Concerns regarding patients’ appearance were frequently interpreted as an intrapsychic symbolic shift, therefore, inherently reflected as psychopathology. Thus, high levels of reported psychopathology may be due to the research theories. Second-generation studies which relied mainly on psychometric assessments reported much less psychopathology. However, methodological problems of these studies such as lack of adequate pre- and post-operative examinations and proper control group have limited the value of these findings [20].
Third-generation studies have sought to resolve many of these methodological problems. Despite these methodological shortcomings and conflicting findings, at least two definitive conclusions can be drawn about the body of research [20]. First, cosmetic surgery applicants exhibit a variety of psychological symptoms. Second, although a large number of studies report postoperative psychological improvement, they cannot conclusively state that cosmetic therapies result in psychological improvements in most patients. Though there are no statistics on the number of rhinoplasty surgeries in Iran in the published articles, the number of applicants has considerably increased in the last decade. With the new surgical techniques with higher quality and fewer side effects, massive advertisements about cosmetic surgeries in the media, i.e. satellite TVs, and easier communications, people are more than ever encouraged to undergo cosmetic surgery. The success of a cosmetic surgery depends not only on diagnostic and technical skills of the surgeon but also on the psychological characteristics of the patient. 
One of the most important decisions of a surgeon is to properly select cosmetic surgery applicants based on their psychological perspectives. Those who have no idea of the range of anatomical changes that can be surgically created for them or see the deformity of their nose worse than what it really is and thus expect too much from surgery are not good candidates for cosmetic surgery.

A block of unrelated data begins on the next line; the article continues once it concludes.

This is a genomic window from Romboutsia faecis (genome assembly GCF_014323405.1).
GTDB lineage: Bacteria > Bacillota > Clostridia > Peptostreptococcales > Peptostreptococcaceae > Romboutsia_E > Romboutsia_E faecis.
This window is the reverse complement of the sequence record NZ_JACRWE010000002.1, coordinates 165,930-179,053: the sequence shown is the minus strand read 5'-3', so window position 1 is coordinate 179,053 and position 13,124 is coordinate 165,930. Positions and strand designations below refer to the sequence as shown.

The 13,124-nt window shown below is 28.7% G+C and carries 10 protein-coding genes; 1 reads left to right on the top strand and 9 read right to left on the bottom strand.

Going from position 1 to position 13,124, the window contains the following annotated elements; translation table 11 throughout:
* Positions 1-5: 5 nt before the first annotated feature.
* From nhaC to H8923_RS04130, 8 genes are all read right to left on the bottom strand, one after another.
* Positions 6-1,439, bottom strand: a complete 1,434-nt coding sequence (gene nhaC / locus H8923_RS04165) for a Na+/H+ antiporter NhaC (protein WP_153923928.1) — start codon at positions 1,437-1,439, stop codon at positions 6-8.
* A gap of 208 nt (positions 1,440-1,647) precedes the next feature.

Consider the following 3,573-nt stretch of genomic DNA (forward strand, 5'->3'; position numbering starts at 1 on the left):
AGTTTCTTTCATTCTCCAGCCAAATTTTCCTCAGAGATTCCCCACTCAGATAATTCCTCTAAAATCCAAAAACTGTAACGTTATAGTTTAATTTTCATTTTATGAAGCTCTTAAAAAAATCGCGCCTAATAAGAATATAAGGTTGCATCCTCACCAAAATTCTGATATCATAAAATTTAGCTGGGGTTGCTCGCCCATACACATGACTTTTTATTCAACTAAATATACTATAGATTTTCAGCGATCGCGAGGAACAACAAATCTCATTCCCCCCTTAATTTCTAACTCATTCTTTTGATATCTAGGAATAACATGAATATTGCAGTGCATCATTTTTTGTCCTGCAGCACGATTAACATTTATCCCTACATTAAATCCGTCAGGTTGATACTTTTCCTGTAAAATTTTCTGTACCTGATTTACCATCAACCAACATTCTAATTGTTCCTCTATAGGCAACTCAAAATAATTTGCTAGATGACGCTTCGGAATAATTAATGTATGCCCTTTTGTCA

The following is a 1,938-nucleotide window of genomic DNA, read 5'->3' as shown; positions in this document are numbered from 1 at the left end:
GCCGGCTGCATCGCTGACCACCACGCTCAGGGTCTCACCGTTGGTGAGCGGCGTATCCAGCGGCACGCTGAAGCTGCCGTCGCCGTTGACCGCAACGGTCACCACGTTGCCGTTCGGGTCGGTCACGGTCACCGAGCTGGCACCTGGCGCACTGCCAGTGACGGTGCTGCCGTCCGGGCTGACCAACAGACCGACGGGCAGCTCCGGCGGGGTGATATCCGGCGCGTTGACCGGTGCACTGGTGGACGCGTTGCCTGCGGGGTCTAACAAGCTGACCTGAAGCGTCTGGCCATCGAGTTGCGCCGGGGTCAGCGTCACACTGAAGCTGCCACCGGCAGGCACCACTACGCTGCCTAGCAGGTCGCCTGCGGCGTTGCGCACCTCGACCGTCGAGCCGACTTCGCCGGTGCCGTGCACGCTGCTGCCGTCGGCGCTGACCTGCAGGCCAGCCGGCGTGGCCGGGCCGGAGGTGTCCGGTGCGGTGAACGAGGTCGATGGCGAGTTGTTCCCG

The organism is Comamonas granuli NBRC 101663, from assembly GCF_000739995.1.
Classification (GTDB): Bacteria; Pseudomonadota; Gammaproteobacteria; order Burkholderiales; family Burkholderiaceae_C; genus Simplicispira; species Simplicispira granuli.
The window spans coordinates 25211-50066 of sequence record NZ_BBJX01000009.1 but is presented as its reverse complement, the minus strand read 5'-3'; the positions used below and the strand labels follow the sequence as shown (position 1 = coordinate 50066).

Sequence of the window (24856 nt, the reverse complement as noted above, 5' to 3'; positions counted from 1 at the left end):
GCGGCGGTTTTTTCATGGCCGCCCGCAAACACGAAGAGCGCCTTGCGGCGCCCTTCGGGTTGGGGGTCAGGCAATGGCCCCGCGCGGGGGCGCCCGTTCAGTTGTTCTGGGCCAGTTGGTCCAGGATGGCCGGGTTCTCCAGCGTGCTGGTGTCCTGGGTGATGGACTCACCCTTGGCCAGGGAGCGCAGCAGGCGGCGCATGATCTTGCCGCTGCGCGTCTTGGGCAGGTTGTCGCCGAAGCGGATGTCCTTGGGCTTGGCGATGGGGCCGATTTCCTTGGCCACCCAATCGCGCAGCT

Awareness of patients’ preoperative psychological status helps physicians to identify patients who may want to have rhinoplasty for unrealistic or unscientific reasons and therefore need psychological counseling before any surgical treatment. This would lower patients’ dissatisfaction with surgery outcomes and legal disputes between doctors and patients. In this regard, several studies have conducted on the psychological characteristics of cosmetic surgery candidates in different parts of the world [21, 22]. However, the lack of research in this field in Iran is evident. Increasing rhinoplasty applicants, lack of information about psychological characteristics of these applicants, and the specific cultural, social and religious features of Iranian people have prompted us to do the present research. This study aimed to investigate the psychological characteristics (body image, self-esteem, depression, quality of life and general health) of rhinoplasty applicants.

2. Materials and Methods
The present study was a descriptive study. The study population was rhinoplasty applicants referred to a private clinic and the control group comprised non-applicants who had no history of this type of surgery and matched with the surgery group in terms of age, gender, education, and occupation.

Study tools 
Body Image Inventory (BII)

The Multidimensional Body-Self Relations Questionnaire (MBSRQ) consists of 68 questions. It is a self-report questionnaire and designed to assess the individual’s attitude about various aspects of the body image structure [23]. The questionnaire consists of three scales. All Body-Self Relationship Questionnaire (BSRQ) questions are scored from 1 to 5 (1= absolutely disagree; 2= somewhat disagree; 3= no opinion; 4= somewhat agree; and 5= totally agree). Its reliability was reported to be 0.81 [24].
Zar-Shenas et al. reported the total reliability value of this tool in Iran as 0.87. The subscales reliabilities were 0.87 for the knowledge of appearance, 0.85 for the assessment of the appearance, 82.2 for the concern about weight gain, 0.79 for the satisfaction of various parts of the body, and 0.75 for the weighting of the individual’s vision [25].

Self-Esteem Inventory (SEI)
Cooper Smith compiled this questionnaire to measure the students’ feelings and values in social and educational fields. It consists of five topics that include teaching assignments, social relationships, family, self, and future, with four subscales. The validity of this test has been confirmed by numerous studies. Hoveinorpour Shafe’i (1992) using the two-half-coefficient of 0.83 and philosophical race (1993) and petal (1994) by using a reciprocal method found a coefficient of the validity of 80%. Sharia Nia, Aqadadashi, Najbali and Constant, using the Cronbach alpha coefficient, respectively obtained the test validity values of 0.80, 0.79, 0.84, and 0.89 [26].

General Health Inventory (GHI)
This questionnaire consists of four subtests, each with 7 questions related to the physical symptoms. All questions have 4 options that scored from 0 to 3. A higher score indicates higher overall health and the score of each person varies from 0 to 84. The reliability of this was 82% and Cronbach’s alpha was reported 96%. [27].